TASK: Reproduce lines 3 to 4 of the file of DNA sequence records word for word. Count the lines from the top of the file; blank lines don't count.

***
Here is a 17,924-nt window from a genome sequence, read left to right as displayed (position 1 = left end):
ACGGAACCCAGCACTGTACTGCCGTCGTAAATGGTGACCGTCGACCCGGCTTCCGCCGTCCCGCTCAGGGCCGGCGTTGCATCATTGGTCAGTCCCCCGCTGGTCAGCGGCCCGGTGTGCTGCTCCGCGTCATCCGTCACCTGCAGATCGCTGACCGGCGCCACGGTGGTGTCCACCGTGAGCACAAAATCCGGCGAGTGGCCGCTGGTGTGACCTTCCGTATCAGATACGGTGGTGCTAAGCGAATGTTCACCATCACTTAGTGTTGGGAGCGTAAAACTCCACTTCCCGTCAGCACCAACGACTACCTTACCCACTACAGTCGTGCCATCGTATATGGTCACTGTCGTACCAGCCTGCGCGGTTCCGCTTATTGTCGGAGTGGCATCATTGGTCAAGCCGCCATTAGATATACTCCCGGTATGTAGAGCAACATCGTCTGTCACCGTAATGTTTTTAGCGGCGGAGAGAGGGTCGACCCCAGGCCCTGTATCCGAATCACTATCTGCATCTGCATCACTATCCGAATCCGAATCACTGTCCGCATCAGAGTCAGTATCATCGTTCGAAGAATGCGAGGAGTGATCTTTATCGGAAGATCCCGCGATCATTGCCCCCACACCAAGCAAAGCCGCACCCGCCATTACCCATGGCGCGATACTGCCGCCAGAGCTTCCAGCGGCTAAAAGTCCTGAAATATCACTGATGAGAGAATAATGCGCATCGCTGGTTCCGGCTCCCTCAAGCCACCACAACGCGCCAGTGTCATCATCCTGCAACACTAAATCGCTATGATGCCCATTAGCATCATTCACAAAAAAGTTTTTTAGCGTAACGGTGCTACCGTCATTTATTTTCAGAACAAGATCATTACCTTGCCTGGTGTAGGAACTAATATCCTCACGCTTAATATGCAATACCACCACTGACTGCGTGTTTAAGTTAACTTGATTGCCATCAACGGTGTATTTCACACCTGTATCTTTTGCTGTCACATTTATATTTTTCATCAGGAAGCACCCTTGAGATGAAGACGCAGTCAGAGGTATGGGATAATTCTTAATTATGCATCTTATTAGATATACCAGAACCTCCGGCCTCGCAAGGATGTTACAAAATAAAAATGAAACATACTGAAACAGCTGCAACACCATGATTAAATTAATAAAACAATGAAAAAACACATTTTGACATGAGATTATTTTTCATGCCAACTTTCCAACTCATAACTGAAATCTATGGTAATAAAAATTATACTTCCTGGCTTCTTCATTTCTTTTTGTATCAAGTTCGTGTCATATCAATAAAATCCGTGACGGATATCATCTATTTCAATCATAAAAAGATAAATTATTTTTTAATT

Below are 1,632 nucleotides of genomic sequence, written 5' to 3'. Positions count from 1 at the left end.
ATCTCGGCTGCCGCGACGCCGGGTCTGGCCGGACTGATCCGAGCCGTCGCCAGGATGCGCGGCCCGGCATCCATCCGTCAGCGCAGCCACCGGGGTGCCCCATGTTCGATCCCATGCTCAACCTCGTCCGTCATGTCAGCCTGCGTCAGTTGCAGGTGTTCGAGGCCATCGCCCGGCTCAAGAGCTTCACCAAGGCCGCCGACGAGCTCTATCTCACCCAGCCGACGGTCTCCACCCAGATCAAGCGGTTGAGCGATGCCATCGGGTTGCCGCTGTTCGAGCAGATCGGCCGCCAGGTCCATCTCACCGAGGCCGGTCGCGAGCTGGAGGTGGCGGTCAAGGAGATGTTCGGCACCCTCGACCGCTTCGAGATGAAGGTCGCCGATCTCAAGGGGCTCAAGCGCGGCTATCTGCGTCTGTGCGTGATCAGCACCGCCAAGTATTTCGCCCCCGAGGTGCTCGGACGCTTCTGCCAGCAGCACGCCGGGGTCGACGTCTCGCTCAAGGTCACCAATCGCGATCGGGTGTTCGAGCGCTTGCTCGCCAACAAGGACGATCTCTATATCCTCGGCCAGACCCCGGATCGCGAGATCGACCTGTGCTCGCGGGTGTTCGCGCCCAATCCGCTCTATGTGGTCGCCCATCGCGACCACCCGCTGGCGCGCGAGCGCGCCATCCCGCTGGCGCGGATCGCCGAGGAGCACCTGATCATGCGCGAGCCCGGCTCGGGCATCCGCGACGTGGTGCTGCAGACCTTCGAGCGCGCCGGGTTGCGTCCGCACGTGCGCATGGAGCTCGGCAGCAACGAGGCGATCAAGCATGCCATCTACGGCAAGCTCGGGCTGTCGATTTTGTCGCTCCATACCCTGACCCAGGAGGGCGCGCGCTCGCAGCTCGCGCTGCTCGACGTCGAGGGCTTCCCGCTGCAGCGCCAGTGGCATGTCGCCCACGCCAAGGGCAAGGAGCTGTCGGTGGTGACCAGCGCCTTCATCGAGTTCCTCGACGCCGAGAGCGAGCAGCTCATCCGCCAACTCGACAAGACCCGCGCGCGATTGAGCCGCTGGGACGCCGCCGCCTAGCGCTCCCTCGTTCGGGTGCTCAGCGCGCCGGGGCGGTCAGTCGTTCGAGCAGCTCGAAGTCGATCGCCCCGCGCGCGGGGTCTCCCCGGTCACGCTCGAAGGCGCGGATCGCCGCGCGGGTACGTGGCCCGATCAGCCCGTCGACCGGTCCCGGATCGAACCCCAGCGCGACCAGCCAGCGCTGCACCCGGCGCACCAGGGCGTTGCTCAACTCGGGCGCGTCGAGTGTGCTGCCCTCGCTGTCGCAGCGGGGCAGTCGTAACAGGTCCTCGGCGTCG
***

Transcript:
Below are 1,632 nucleotides of genomic sequence, written 5' to 3'. Positions count from 1 at the left end.
ATCTCGGCTGCCGCGACGCCGGGTCTGGCCGGACTGATCCGAGCCGTCGCCAGGATGCGCGGCCCGGCATCCATCCGTCAGCGCAGCCACCGGGGTGCCCCATGTTCGATCCCATGCTCAACCTCGTCCGTCATGTCAGCCTGCGTCAGTTGCAGGTGTTCGAGGCCATCGCCCGGCTCAAGAGCTTCACCAAGGCCGCCGACGAGCTCTATCTCACCCAGCCGACGGTCTCCACCCAGATCAAGCGGTTGAGCGATGCCATCGGGTTGCCGCTGTTCGAGCAGATCGGCCGCCAGGTCCATCTCACCGAGGCCGGTCGCGAGCTGGAGGTGGCGGTCAAGGAGATGTTCGGCACCCTCGACCGCTTCGAGATGAAGGTCGCCGATCTCAAGGGGCTCAAGCGCGGCTATCTGCGTCTGTGCGTGATCAGCACCGCCAAGTATTTCGCCCCCGAGGTGCTCGGACGCTTCTGCCAGCAGCACGCCGGGGTCGACGTCTCGCTCAAGGTCACCAATCGCGATCGGGTGTTCGAGCGCTTGCTCGCCAACAAGGACGATCTCTATATCCTCGGCCAGACCCCGGATCGCGAGATCGACCTGTGCTCGCGGGTGTTCGCGCCCAATCCGCTCTATGTGGTCGCCCATCGCGACCACCCGCTGGCGCGCGAGCGCGCCATCCCGCTGGCGCGGATCGCCGAGGAGCACCTGATCATGCGCGAGCCCGGCTCGGGCATCCGCGACGTGGTGCTGCAGACCTTCGAGCGCGCCGGGTTGCGTCCGCACGTGCGCATGGAGCTCGGCAGCAACGAGGCGATCAAGCATGCCATCTACGGCAAGCTCGGGCTGTCGATTTTGTCGCTCCATACCCTGACCCAGGAGGGCGCGCGCTCGCAGCTCGCGCTGCTCGACGTCGAGGGCTTCCCGCTGCAGCGCCAGTGGCATGTCGCCCACGCCAAGGGCAAGGAGCTGTCGGTGGTGACCAGCGCCTTCATCGAGTTCCTCGACGCCGAGAGCGAGCAGCTCATCCGCCAACTCGACAAGACCCGCGCGCGATTGAGCCGCTGGGACGCCGCCGCCTAGCGCTCCCTCGTTCGGGTGCTCAGCGCGCCGGGGCGGTCAGTCGTTCGAGCAGCTCGAAGTCGATCGCCCCGCGCGCGGGGTCTCCCCGGTCACGCTCGAAGGCGCGGATCGCCGCGCGGGTACGTGGCCCGATCAGCCCGTCGACCGGTCCCGGATCGAACCCCAGCGCGACCAGCCAGCGCTGCACCCGGCGCACCAGGGCGTTGCTCAACTCGGGCGCGTCGAGTGTGCTGCCCTCGCTGTCGCAGCGGGGCAGTCGTAACAGGTCCTCGGCGTCG